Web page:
- Haliaeetus leucocephalus. Latin and Greek origin meaning “white-headed sea eagle.”
- Canada and United States.
- Typically nest in forested areas adjacent to large bodies of water, staying away from heavily developed areas when possible.
- During winter migration, they congregate near open water in tall trees for spotting prey and night roosts for sheltering.
- Fish (common examples include salmon, herring, shad, and catfish), but these birds eat a wide variety of foods depending on what’s available like carrion, waterfowl and mammals.
- Bald Eagles frequently harass birds including Ospreys and other eagles to steal their food. Have also been known to pirate fish from fishing vessels.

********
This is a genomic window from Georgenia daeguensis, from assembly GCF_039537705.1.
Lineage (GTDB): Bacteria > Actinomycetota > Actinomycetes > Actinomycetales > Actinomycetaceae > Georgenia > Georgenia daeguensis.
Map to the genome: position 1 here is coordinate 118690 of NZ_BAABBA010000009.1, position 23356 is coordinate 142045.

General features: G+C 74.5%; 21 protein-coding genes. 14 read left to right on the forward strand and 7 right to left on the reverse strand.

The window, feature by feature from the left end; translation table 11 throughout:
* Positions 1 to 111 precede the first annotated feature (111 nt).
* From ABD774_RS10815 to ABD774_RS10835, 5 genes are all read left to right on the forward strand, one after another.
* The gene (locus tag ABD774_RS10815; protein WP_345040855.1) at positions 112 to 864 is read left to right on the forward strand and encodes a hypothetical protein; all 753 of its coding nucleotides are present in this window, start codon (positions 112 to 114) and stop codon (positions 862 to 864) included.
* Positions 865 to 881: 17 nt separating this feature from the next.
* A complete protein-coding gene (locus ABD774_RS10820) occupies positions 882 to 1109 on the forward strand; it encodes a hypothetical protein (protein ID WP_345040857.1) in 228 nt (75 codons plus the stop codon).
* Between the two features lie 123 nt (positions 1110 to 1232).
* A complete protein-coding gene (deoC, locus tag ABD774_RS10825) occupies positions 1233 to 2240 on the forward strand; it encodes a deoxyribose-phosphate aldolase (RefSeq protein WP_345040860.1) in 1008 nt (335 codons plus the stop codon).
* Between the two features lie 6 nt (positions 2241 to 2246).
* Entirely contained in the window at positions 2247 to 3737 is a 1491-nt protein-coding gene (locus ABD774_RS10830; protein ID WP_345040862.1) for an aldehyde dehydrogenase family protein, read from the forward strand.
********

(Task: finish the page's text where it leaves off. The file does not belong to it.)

- Sometimes found in large numbers during winter feeding.
- Nesting time is during February. One to three eggs will be laid per year.
- Bald Eagles are powerful fliers—soaring, gliding, and flapping over long distances. They have been recorded flying at 35-43 mph.
- Build some of the largest bird nests — typically 5 to 6 feet in diameter and 2 to 4 feet tall and can take up to 3 months to build. They typically use the same nest year after year, building onto and repairing it as needed. The largest nest ever recorded was in Florida and was 20 feet deep and 9.5 feet across. It weighed 2.7 metric tons!
- The term “bald” originated from the old English word “balde” meaning white. However, Bald Eagles do not have a fully white head and tail until 4 to 5 years old.
- Their body feathers are brown and feet and bill are bright yellow.